Altar Call – Opelika-Auburn News

Walter Albritton

November 13, 2005


Father & Son Woodwork Shop Now Under Construction


      The form was constructed on November 1st. The foundation was poured the next day. Framing supplies were delivered on Thursday. Framing began Friday. The new Woodwork Shop is going up!

          A cynic no doubt will ask, “Why is the old fool building a woodwork shop at his age?” Actually that is not a dumb question. I have asked it myself. After all I am 73, so old I no longer buy green bananas. Perhaps it will prove to be a foolish venture. I don’t know, and frankly, I don’t care.

          Sometimes a man has to listen to his heart instead of bowing once again at the altar of rational thinking. My heart says do it, so I am telling reason to shut up and sit down.

          My stubbornness may be related to an incident with my dad that took place when he was the age I am now. He had finally retired from his job as manager of the Elmore County Farmers Exchange. While visiting with him one day, he asked me to ride into Montgomery with him.

          There we went into Eastdale Mall where he showed me a Shop Smith, a carpenter’s dream. It offered several woodworking tools built into a sturdy steel bench. The price tag was well over $1200.

          Dad said, “I have been thinking about buying one of these to use in my shop. What do you think?”

          I was flattered and yet stunned that Dad would ask my advice. He seldom asked my advice about anything. I mused over his question for a few minutes before answering.

          Then I said, “Dad that is a lot of money for something you may not get to use all that much. Maybe you should think about it some more.” Looking back now, I think I talked him out of buying something he really wanted. He never bought it.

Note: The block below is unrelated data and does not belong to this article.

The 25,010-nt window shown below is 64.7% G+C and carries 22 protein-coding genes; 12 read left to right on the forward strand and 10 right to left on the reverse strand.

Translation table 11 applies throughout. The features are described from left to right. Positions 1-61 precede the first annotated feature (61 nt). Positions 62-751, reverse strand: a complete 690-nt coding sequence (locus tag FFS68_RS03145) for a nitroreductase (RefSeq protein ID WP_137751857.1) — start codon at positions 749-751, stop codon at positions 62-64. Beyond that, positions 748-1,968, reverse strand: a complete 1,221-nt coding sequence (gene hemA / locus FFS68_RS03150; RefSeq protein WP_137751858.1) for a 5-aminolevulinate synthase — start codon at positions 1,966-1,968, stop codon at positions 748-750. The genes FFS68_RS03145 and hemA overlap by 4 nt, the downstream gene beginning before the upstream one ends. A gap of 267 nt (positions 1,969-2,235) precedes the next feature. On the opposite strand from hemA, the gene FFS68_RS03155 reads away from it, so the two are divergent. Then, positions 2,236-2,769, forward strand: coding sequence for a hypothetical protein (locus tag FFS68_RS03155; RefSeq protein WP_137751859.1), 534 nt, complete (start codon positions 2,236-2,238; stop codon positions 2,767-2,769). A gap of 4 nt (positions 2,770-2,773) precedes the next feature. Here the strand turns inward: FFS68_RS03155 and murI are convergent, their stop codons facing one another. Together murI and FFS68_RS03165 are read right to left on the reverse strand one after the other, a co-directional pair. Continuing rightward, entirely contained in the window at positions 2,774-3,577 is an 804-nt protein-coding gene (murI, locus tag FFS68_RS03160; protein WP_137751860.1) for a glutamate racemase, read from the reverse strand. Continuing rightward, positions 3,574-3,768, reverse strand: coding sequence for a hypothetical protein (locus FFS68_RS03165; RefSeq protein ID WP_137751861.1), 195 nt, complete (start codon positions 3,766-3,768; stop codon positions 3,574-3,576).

I did not think too much about that conversation for a long time. But I have lived to regret that I did not encourage Dad to embrace his dream. He was a fairly decent carpenter and he would have enjoyed using that Shop Smith for many years. He lived another 20 years, dying at 93.

          The whole scene bothers me now for several reasons. I could have encouraged Dad to buy it and enjoy using it. What is more, I could have arranged my life so that now and then I could take a day off and let him teach me a few of his woodworking skills. But that thought never occurred to me back then. I was so busy doing my own thing that there was no time in my life for my dad except for an occasional brief visit.

          I became aware of what I missed only because recently my son Tim asked me if I wanted to do some woodworking together. I quickly agreed and we have enjoyed building a stool in his shop. The stool is probably worth no more than forty dollars but Tim and I would not sell it for two hundred dollars. We are proud of that stool.

          Our next project will be putting a new top on a breakfast table my dad built about 60 years ago. Our Luverne friend Barnett King gave us some beautiful Oak wood for the top and we will cover it with several coats of polyurethane.

          Tim enjoys burning words and pictures into wood. On the bottom of the stool we made, he engraved these words, “Father & Son Woodworking, 2005.” I tried not to let him see the tears in my eyes when I read that.

          So the new shop is being built. Tim and his son Joseph are doing the framing. Steve helped me construct the foundation. That is why the shop has to be called the Father & Son Shop.

          Hopefully I can arrange a time for each of our four sons to spend a few hours in the shop making something with me. I hope Tim and I can make a few more things together. I want to enjoy the same privilege with Steve, and Mark, and Matt – if they can find the time. They are all so busy; you know, like father, like son.

          If it does not happen for some reason, then at least I will have tried.

And if it does work out as I am hoping it will, then I imagine my dad will lean over the banisters of heaven and say, “Way to go Son!” + + + +